Now the house is being readied in anticipation of the gala homecoming that will bring the entire family, spread across the globe, back to their place of origin. But in the midst of eager anticipation, a sense of doom pervades. For the world is changing. And death, no stranger, will always shadow this most singular family: Father, arisen from the Earth; Mother, who never sleeps but dreams; A Thousand Times Great Grandmére; Grandfather, who keeps the wildness of youth between his ears.
And the boy who, more than anyone, carries the burden of time on his shoulders: Timothy, the sad and different foundling son who must share it all, remember, and tell – and who, alone out of all of them, must one day age and wither and die.
Thursday, October 29th, 19:00 The Walker in the Cemetery
Shandon Loring reader British author Ian Watson’s short story The Walker in the Cemetery, a H.P. Lovecraft inspired tale in which Cthulhu self-divides out into human-size fractals and traps survivors in an Italian cemetery. Also in Kitely – take the teleport from the main Seanchai World grid.kitely.com:8002:SEANCHAI.
Unveiled is the title that has been given to the opening of a new art experience in Second Life that has been developed by Chuck Clip with the support of several notable artists and curators of art.
Located on Chuck’s Full region of Sinful Retreat, the experience is intended to be a rolling series of exhibitions and installations that represent Chuck’s desire to turn the region into a centre for art.
This is it! This is the day I’ve been planning since I decided a few months ago to turn Sinful Retreat into an art region. Back at the end of July/the beginning of August, I started contacting artists offering up sections of my region to do with as they would, to create a cohesive environment out of incongruent styles of art. What we celebrate now is the first iteration of that vision. Currently represented are 10 different artists including myself. More are waiting in the wings to take sections over in the coming months to begin the process of evolution. From here on out, the region will continue to slowly change and develop in new directions.
– Chuck Clip
For the opening, the region features pieces and installations by Aequitas Nirvana, Chica Ghost, Ciottolina Xue, Eupalinos Ugajin, Livio Korobase, London Junkers, Pixels Sideways, Thoth Jantzen, Toysoldier Thor and Chuck himself. Presented as individual pieces or grouped installations throughout the region. This is an eclectic and electric group of artists who between them present a fascinating series of installations and pieces that offer reflections on human emotions, life and death, ecology, politics, the environment, and more.
In addition to these, Mariposa Upshaw and Tayzia Abattoir, two veteran curators of art in Second Life will be managing a rotating exhibition of the art they’ve been collecting since 2004 in a dedicated part of the region.
For the opening, the title of Unveiled serves a dual purpose. Not only does it reflect the opening of the region’s full artistic breadth, but it also refers to the physical unveiling of the centrepiece for the region. Entitled The Exquisite Corpse, it is a new work of art by Bryn Oh, Cica Ghost and Walton F. Wainwright, and it will be revealed over the course of the 6-hour opening event.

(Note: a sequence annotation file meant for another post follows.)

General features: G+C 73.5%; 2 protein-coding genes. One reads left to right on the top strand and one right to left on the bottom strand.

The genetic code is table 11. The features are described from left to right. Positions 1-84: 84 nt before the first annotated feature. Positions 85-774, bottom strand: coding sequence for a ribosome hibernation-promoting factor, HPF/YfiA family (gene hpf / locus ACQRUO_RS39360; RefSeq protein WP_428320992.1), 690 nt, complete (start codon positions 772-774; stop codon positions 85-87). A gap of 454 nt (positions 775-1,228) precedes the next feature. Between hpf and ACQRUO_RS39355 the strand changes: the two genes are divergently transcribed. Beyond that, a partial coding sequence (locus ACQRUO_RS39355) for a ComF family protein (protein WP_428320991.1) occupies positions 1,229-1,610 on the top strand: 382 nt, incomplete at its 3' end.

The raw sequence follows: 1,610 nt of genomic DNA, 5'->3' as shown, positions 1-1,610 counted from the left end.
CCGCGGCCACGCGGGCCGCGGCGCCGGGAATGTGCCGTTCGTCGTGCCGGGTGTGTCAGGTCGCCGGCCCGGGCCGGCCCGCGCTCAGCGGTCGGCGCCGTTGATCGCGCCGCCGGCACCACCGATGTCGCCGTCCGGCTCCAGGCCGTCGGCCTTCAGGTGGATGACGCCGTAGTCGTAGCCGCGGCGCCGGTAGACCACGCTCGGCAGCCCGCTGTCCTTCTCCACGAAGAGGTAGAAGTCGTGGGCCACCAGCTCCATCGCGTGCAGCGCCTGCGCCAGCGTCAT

The latter kicks-off at 12:00 noon SLT on Saturday, October 24th, and runs through until 18:00 SLT. It will feature music by Semina, Jovan Buchsbaum, Oblee, and Skye Galaxy from 12:00 noon through until 16:00, with DJ IllSkillz taking over from 16:00 for a two-hour set.
The opening will take place on the region’s elevated main street, where Bryn Oh’s Lady Carmagnolle Theatre has been set-up to host the performers. bookended by the Janus I and Janus II galleries, the main street location also presents visitors with the opportunity to visit both galleries and view Judilynn India’s Mindscapes exhibition (which I reviewed in JudiLynn’s Mindscapes in Second Life) and Jennifer Steele’s Something for Everyone, which officially opens on Sunday, October 25th.
The rest of the installation / exhibit spaces are one the ground level of the region, which can be reached via a path winding down to it from the south side of the Janus Gallery, for those who fancy the walk. Also on the ground level is the Janus III Gallery, currently hosting an exhibition of art by John Huntsman – I’ll be covering both this and Jennifer’s exhibit in an upcoming review.
With the focus on changing and evolving exhibits (both outdoors and within the gallery spaces), Sinful Retreat promises to be an outstanding art experience that will offer something to everyone in SL whenever they visit. I admit to being stunned by the way Chuck and his team have already brought together a group who represent some of the artists in Second Life I most admire – including a couple (London and Pixel), whose work I haven’t seen in a while.
This is very much a labour of love for Chuck, and as such, I’ll leave the final comments for this piece to him:
I’d just like to thank my wife and our polypartner, all of the artists, patrons, bloggers, musicians, etc. for their support in this mad idea of mine. The response from the outset has been far better than I ever expected. People keep thanking me for doing this, but I should be the one thanking all of them. I just had an idea. None of it would have happened with out all of them.
– Chuck Clip
Catch the opening of Unveiled from 12:00 noon onwards on Saturday, October 24th, and be sure to give yourself time to explore the region – several visits over the course of several days are recommended to fully appreciate everything.